So what’s the catch on Kim Jong-un’s sudden desire to end all conflicts and achieve Peace In Our Time®? South Korean president Moon Jae-in insisted earlier today that there is no catch. North Korea wants denuclearization without conditions, and just wants to settle all conflicts — including with its historic bête noire, the United States.
North Korea has expressed its commitment to “complete denuclearization” of the Korean peninsula and is not seeking conditions, South Korean President Moon Jae-in said on Thursday, as the United States vowed to maintain “maximum pressure” on Pyongyang.
Moon said big-picture agreements about denuclearization, establishing a peace regime and normalisation of relations between the two Koreas and the United States should not be difficult to reach through summits between the North and South, and between the North and the United States.
“I don’t think denuclearization has different meanings for South and North Korea. The North is expressing a will for a complete denuclearization,” Moon said during a lunch with chief executives of Korean media companies.
“They have not attached any conditions that the U.S. cannot accept, such as the withdrawal of American troops from South Korea. All they are talking about is the end of hostile policies against North Korea, followed by a guarantee of security.”
Moon appears to have offered these observations as a reaction to Donald Trump’s pledge to walk out of the Kim summit if it’s not “fruitful.” Moon may be worried that the US is coming into the process with too much skepticism, and that it might sour the mood on the other side of the 38th Parallel. If so, it’s skepticism borne of hard experience with North Korean promises. And these promises seem especially too good to be true.
Moon says that Pyongyang is not seeking “conditions” — preconditions, presumably — but that they do want to do some horse-trading on “guarantees of security” and the cessation of “hostile policies.” What might those hostile policies be? Obviously, North Korea wants the sanctions lifted, and just as obviously, complete denuclearization would make most of them unnecessary, if not all of them. Joint military drills might be a thing of the past, but then again, a permanent peace settlement might make those moot too. After all, the purpose of those drills is to promote readiness in case of an attack by North Korea, and perhaps even more, to demonstrate what a really bad idea that would be for Pyongyang to even consider. Absent hostilities, the South Korean military might feel comfortable on its own.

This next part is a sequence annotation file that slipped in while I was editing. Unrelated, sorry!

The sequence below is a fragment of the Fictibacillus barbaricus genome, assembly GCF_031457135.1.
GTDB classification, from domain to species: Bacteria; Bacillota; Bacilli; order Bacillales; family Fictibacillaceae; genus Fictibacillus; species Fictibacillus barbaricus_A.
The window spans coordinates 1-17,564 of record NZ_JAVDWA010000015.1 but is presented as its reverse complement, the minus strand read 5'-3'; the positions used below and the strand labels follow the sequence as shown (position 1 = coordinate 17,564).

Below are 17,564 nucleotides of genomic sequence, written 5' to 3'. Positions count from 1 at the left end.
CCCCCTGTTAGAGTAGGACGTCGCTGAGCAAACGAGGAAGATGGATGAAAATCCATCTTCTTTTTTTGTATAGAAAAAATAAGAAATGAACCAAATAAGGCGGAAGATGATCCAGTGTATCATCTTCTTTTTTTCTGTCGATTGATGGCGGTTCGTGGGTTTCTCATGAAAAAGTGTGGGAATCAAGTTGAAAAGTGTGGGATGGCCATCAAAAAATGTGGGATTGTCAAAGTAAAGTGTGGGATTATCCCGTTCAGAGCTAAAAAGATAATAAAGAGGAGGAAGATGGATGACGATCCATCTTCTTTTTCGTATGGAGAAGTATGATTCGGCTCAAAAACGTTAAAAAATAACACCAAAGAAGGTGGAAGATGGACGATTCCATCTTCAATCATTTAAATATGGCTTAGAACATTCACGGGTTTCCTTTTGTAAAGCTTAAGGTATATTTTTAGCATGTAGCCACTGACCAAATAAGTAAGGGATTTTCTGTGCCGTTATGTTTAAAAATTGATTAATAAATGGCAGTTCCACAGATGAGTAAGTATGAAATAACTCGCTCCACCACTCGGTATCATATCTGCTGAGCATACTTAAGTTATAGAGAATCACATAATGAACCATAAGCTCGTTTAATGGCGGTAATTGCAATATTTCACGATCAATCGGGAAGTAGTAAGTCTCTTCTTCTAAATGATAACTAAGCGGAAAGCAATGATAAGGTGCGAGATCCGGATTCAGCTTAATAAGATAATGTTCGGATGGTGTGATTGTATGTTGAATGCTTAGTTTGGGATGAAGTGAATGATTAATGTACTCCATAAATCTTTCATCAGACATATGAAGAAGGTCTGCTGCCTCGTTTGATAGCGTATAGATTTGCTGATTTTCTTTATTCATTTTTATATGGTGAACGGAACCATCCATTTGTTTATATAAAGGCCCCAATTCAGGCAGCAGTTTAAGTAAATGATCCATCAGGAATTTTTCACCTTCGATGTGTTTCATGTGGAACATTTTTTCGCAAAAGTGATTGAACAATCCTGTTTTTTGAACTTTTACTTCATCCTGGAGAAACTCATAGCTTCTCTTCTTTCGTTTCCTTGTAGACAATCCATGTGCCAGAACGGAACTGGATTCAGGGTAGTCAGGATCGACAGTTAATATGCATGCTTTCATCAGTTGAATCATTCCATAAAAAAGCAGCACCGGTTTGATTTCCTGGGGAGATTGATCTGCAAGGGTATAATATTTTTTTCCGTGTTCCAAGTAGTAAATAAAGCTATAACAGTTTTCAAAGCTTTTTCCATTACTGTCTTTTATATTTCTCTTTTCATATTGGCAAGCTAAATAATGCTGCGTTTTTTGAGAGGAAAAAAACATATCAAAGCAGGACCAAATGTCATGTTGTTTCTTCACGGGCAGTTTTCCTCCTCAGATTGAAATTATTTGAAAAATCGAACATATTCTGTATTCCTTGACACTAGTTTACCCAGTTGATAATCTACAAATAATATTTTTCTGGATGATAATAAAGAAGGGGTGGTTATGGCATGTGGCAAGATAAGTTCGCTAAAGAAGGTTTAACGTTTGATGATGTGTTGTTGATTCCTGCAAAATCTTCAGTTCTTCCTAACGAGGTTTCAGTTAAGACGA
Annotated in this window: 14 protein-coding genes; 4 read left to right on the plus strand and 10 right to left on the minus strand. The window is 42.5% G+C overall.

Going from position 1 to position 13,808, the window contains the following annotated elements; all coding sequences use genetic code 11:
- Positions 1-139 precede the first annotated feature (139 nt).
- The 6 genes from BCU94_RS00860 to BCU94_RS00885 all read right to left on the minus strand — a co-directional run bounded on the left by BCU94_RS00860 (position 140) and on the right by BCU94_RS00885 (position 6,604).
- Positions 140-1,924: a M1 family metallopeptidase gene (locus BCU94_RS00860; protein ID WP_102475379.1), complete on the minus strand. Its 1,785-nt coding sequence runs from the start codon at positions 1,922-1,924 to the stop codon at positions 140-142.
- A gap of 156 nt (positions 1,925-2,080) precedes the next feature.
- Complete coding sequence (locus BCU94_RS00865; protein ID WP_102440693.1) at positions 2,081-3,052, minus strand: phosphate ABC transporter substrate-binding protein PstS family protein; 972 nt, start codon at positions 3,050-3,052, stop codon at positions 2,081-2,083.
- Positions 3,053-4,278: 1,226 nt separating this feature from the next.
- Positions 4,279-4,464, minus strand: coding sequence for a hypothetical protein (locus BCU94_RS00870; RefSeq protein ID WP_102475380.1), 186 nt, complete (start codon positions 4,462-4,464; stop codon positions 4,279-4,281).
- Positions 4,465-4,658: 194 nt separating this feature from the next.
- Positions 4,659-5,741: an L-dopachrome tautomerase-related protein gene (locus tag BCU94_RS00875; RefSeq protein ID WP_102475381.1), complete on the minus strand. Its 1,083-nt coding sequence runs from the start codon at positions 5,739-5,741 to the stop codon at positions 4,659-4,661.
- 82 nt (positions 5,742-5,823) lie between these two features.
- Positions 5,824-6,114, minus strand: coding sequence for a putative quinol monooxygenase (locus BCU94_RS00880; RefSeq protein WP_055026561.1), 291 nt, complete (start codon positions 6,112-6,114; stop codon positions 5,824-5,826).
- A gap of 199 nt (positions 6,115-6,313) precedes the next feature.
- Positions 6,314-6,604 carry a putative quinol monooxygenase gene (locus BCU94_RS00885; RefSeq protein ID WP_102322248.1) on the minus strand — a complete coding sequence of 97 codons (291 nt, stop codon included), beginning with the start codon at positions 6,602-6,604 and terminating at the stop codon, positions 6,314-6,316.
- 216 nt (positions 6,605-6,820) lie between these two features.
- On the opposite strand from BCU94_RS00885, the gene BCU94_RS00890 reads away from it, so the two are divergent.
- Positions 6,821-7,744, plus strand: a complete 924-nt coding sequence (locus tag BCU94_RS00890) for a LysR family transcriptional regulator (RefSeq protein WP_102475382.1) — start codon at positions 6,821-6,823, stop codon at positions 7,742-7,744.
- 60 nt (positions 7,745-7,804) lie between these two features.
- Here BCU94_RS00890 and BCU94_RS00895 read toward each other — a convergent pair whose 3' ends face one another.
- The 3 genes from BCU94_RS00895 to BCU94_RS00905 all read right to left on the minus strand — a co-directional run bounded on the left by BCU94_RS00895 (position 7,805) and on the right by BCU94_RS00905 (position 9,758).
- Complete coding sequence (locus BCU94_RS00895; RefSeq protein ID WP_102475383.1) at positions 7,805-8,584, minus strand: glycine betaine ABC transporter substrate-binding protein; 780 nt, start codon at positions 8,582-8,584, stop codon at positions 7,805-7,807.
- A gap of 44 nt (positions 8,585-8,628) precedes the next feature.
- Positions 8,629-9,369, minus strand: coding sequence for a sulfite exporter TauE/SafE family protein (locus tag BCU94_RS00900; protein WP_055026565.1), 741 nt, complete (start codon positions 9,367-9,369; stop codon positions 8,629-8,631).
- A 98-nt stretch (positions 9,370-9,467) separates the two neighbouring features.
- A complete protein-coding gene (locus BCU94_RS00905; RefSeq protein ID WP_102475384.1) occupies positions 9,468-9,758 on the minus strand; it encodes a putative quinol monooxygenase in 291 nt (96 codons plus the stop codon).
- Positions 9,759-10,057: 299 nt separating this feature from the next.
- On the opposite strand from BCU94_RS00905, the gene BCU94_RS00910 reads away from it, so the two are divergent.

Guarantees of security might be a little trickier. The US would happily join a permanent peace settlement between the two Koreas that eliminated all nuclear weapons from the peninsula. However, that might not be enough for Kim, who might define “security” as the removal of all nuclear platforms from the region. China would love that too, but Japan’s security is based on American nuclear power. That would be a much different meaning of “denuclearization” than the US has.
Moon’s comments suggest that Kim won’t make that demand, but his assurances have a Lucy-and-the-football feel to them. Kim could have gotten this deal years ago; his father could have gotten it during the Clinton administration. Instead, both Kims violated agreements and UN sanctions to develop a nuclear-weapons and ICBM platform, spending untold billions that could have gone to feeding their starving population. And now that they have apparently succeeded in this program and made themselves a nuclear nation with whom world powers have to reckon, suddenly they’re going to give it up for a deal that the free world would have offered at any time?
Perhaps the latest round of sanctions really did hurt that much. Maybe Kim’s western education gives him a longing for more connection to the world. And maybe Moon’s a sucker who’s getting played, too. Having a skeptic like Mike Pompeo on this is safe approach for the US.
Update: Double hmmmm:
North Korea has dropped its long time demand that the US withdraw its forces from South Korea in exchange for denuclearization, South Korean President Moon Jae-in said at a meeting with the press on Thursday.
— Zachary Cohen (@ZcohenCNN) April 19, 2018
Our forces in South Korea do not have nuclear weapons, but we have around 28,000 military personnel on the 38th Parallel as a tripwire for a military response to an invasion. If a real peace settlement results, we should be able to phase that out, but the US would certainly prefer to remain in South Korea just to guarantee its security and verify compliance. It’s a big concession … if Kim’s serious.